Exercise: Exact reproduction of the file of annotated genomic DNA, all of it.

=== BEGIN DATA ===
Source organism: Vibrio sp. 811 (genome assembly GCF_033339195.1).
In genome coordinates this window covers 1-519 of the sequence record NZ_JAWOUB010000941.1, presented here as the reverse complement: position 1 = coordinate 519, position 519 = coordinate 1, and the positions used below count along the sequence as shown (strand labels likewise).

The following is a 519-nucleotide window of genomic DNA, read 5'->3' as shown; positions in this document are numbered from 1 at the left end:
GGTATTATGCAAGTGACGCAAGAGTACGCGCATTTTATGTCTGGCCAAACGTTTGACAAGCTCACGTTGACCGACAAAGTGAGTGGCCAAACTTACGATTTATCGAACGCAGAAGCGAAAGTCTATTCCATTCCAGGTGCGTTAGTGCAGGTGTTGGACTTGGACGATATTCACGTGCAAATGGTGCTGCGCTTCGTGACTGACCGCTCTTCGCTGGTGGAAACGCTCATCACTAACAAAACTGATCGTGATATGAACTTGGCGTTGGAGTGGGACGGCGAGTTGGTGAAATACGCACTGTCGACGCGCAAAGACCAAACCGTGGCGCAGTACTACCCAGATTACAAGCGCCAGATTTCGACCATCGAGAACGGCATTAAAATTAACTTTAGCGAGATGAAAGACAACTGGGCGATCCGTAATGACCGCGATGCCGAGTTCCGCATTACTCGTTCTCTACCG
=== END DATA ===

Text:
Source organism: Vibrio sp. 811 (genome assembly GCF_033339195.1).
In genome coordinates this window covers 1-519 of the sequence record NZ_JAWOUB010000941.1, presented here as the reverse complement: position 1 = coordinate 519, position 519 = coordinate 1, and the positions used below count along the sequence as shown (strand labels likewise).

The following is a 519-nucleotide window of genomic DNA, read 5'->3' as shown; positions in this document are numbered from 1 at the left end:
GGTATTATGCAAGTGACGCAAGAGTACGCGCATTTTATGTCTGGCCAAACGTTTGACAAGCTCACGTTGACCGACAAAGTGAGTGGCCAAACTTACGATTTATCGAACGCAGAAGCGAAAGTCTATTCCATTCCAGGTGCGTTAGTGCAGGTGTTGGACTTGGACGATATTCACGTGCAAATGGTGCTGCGCTTCGTGACTGACCGCTCTTCGCTGGTGGAAACGCTCATCACTAACAAAACTGATCGTGATATGAACTTGGCGTTGGAGTGGGACGGCGAGTTGGTGAAATACGCACTGTCGACGCGCAAAGACCAAACCGTGGCGCAGTACTACCCAGATTACAAGCGCCAGATTTCGACCATCGAGAACGGCATTAAAATTAACTTTAGCGAGATGAAAGACAACTGGGCGATCCGTAATGACCGCGATGCCGAGTTCCGCATTACTCGTTCTCTACCG